Among the many multinational companies that have shown confidence in Israel is Google, which set up shop here in 2006. Google has become a key force in the country’s startup community, offering entrepreneurs and newbie companies countless resources—such as a “hack space” and “device library,” where users can test out new tech ideas on a variety of platforms; and “Google Launchpad,” a two-week boot camp for early-stage startups, to help with product strategies and technology, marketing, business development, and more. In keeping with the company’s well-known employee-friendly mindset, Google’s new Tel Aviv and Haifa headquarters—designed by Camenzind Evolution, with Setter Architects and Studio Yaron Tal—can only be described as fun.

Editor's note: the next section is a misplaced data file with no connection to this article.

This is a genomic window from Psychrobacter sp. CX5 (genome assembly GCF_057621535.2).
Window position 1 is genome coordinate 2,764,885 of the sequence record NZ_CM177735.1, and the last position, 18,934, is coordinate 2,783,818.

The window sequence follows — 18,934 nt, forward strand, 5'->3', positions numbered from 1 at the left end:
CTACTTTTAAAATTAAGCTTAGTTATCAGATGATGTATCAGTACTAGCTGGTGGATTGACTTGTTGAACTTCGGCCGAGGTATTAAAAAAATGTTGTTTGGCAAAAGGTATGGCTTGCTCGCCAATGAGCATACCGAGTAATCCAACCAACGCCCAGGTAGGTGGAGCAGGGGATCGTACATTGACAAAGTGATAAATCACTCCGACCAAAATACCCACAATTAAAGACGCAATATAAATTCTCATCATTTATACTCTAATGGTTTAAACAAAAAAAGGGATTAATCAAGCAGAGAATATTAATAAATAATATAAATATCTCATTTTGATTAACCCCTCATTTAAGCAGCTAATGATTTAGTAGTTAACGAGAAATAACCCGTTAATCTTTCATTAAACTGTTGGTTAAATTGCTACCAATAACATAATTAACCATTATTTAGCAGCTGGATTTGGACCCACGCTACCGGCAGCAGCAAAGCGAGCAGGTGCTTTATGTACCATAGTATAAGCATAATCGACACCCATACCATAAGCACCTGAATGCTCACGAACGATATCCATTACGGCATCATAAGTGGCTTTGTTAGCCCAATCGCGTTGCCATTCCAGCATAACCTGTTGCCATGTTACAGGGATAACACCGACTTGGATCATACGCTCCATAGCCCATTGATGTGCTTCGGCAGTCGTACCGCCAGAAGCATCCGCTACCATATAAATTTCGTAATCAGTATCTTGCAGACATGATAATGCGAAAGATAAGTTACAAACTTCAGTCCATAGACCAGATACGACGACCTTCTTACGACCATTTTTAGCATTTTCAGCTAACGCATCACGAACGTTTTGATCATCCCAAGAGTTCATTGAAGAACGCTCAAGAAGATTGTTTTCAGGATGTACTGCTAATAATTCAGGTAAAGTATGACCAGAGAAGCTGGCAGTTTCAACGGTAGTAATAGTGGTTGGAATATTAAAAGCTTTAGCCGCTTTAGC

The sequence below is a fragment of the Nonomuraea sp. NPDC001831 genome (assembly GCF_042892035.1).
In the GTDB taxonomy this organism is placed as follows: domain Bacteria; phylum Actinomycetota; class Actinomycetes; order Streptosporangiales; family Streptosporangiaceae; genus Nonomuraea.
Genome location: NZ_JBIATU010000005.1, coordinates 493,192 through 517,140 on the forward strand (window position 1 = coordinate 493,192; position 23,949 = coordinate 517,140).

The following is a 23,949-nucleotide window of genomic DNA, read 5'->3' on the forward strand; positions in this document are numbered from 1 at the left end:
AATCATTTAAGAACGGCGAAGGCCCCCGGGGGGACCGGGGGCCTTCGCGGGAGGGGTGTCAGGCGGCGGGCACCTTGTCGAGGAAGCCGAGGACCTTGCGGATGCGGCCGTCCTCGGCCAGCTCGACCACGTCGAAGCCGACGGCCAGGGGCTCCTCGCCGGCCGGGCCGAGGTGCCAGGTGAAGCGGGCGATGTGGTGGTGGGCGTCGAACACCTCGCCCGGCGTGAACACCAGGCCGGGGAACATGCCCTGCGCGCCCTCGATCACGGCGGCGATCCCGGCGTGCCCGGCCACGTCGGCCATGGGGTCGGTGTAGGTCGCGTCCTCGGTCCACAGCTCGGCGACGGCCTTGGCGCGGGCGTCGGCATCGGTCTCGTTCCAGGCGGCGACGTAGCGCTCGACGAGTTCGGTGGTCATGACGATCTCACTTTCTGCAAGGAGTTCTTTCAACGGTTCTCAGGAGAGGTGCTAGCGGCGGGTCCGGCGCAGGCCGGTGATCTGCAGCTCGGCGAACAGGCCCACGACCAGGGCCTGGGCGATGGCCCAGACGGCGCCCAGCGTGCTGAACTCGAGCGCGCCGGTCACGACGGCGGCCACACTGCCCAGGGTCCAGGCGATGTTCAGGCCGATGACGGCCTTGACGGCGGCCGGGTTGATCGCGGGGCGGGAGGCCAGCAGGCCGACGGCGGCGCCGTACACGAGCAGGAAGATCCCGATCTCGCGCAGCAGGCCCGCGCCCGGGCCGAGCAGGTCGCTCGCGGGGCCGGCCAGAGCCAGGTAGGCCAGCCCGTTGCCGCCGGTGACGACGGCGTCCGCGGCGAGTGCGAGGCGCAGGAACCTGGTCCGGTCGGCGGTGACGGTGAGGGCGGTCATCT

The Tel Aviv offices, which opened in late 2012, are divided into eight floors of the city’s Electra Tower. The workspaces are designed as riffs on Israeli locations and themes, from the undulating wooden boardwalks of the Tel Aviv Port to the orange groves near Jaffa to the rocky swells of the Negev Desert. One level is devoted to Campus Tel Aviv, which hosts "Google for Education" workshops (for teachers) and "Campus for Moms" (a baby-friendly seminar for entrepreneur-minded mothers). The campus, the offices, the programming—all are designed to facilitate and inspire communication and creativity among employees. In Israel and elsewhere, Google has demonstrated that success can be gained by breaking the template and trying something new. As a company’s watch-phrase reminds us: “A ship in harbor is safe, but that’s not what ships are for.”